Gov. Greg Abbott signed a new law Monday that clears up which CBD products are legal in Texas and will also allow local farmers to grow hemp as a crop.
The law, which received bipartisan support in the state Legislature, goes into effect immediately.
It will allow Texas to set up a federally approved program for farmers to grow hemp as an industrial crop, including procedures for sampling, inspection and testing. It also expands the kind of hemp products that can be legally purchased in Texas to include any hemp or hemp-derived products containing less than 0.3 percent of THC, or tetrahydrocannabinol, the psychoactive compound found in cannabis plants.
This includes cannabidiol, or CBD, products. While Texans have found oils, tinctures and other CBD goods on store shelves for years, those that contained even trace amounts of THC were technically illegal here. Now, as long as these products are derived from hemp, contain less than 0.3 percent THC and meet other labeling and quality standards, they are legal.
Continue reading “Gov. Greg Abbott signs law legalizing hemp production, CBD products in Texas”
Wednesday at the Texas Capitol was hump day — or hemp day, state Sen. Charles Perry joked before the upper chamber unanimously approved a bill that would legalize the farming of industrial hemp in Texas.
After a relatively short, amiable debate, the Texas Senate approved House Bill 1325 by state Rep. Tracy King. The bill would legalize hemp and hemp-derived extracts like CBD oil as long as they contain no more than 0.3% of tetrahydrocannabinol, the psychoactive element in marijuana known as THC. While hemp-based products that contain no THC — like clothing and twine, protein powder, moisturizers and essential oils — are legal in the state, the plant cannot be legally grown here and Texas businesses often have to source it from other states or even countries.
Continue reading “Texas Senate Unanimously Approves Hemp Legalization Bill”
Angela Post wasn’t supposed to study hemp. The North Carolina State agriculture researcher focuses on small grains like wheat and barley. But after the 2014 Farm Bill allowed states to investigate hemp, it became clear the seeds were lucrative. Post had the right equipment to study them, so the job was hers.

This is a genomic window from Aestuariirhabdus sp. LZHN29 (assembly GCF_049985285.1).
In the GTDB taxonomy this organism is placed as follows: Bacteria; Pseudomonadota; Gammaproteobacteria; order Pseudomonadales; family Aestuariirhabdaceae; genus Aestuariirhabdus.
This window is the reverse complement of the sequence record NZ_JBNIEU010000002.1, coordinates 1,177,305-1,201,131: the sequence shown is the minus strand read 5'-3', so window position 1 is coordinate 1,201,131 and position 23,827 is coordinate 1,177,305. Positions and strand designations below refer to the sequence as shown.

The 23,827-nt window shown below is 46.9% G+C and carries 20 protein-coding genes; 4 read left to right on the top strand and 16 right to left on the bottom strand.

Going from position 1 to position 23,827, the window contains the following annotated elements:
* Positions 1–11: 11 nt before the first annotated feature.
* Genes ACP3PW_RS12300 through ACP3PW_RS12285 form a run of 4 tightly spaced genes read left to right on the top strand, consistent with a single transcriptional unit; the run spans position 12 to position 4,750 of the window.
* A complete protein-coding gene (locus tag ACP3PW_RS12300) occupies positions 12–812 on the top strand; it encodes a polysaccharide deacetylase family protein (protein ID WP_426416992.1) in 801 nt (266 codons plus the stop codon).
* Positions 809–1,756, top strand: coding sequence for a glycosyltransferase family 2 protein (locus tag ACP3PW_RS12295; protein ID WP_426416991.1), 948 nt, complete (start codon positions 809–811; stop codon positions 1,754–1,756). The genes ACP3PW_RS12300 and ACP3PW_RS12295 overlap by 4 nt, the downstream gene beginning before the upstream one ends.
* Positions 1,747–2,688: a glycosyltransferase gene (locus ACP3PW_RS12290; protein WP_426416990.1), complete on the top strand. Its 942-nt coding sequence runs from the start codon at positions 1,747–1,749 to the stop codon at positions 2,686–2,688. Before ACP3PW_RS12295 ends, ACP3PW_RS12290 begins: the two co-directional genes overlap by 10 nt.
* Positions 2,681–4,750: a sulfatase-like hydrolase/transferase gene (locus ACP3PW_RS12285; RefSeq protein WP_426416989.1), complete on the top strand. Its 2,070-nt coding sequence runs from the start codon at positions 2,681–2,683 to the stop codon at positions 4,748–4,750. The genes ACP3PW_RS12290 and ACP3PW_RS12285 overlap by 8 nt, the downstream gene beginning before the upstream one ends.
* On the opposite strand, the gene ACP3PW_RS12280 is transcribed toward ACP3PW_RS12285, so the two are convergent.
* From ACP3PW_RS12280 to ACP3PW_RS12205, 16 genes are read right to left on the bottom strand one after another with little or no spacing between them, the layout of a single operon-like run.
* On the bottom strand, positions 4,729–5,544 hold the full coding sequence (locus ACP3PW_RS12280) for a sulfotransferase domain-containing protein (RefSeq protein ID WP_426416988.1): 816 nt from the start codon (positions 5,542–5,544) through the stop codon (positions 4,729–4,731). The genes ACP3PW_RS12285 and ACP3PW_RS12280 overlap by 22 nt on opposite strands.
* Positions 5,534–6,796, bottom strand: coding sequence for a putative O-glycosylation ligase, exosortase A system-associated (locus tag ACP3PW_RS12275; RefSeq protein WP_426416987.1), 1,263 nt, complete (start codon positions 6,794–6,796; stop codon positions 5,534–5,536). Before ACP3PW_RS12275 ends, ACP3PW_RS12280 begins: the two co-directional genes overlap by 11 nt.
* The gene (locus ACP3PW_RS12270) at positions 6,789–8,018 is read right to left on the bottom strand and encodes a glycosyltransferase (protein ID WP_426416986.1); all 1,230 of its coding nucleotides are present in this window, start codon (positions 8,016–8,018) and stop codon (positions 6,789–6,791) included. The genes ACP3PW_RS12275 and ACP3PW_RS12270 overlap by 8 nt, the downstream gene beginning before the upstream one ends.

The bill legalizes the crop, allowing any farmer to grow it — whether or not they know how.
At first, Post thought hemp would get as much attention as the other alternative crops she and her colleagues dabble in. “We didn’t know how fast it would grow,” she says. Once the work garnered the attention of hundreds of would-be hemp farmers, “that’s when we got a sense it was something bigger than anticipated.”
Since then, Post’s work has expanded beyond hemp seeds — and her expertise — to fiber and flowers, which contain cannabidiol, or CBD, which is extracted for use in seizure medications and over-the-counter tinctures. But there’s no turning down hemp studies if you’re an agricultural researcher in one of the states where residents might want to grow the crop, including North Carolina, Vermont, and Kentucky.
Continue reading “The Race to Re-Learn Hemp Farming”
New Frontier Data estimates the US hemp sales will jump to $2.6 billion. Projections divide the market into CBD sales and food, fiber, fuel.
This has been a transformational year for the cannabis industry, one that investors will possibly never forget. Although it’s been a bit rough on the investment front, with the Horizons Marijuana Life Sciences ETF, a basket of more than four dozen pot stocks, losing approximately 40% of its value, 2018 has been a year of gained validity for the cannabis industry.
Continue reading “Merry Christmas: Hemp and Hemp-Based CBD Are Now Legal”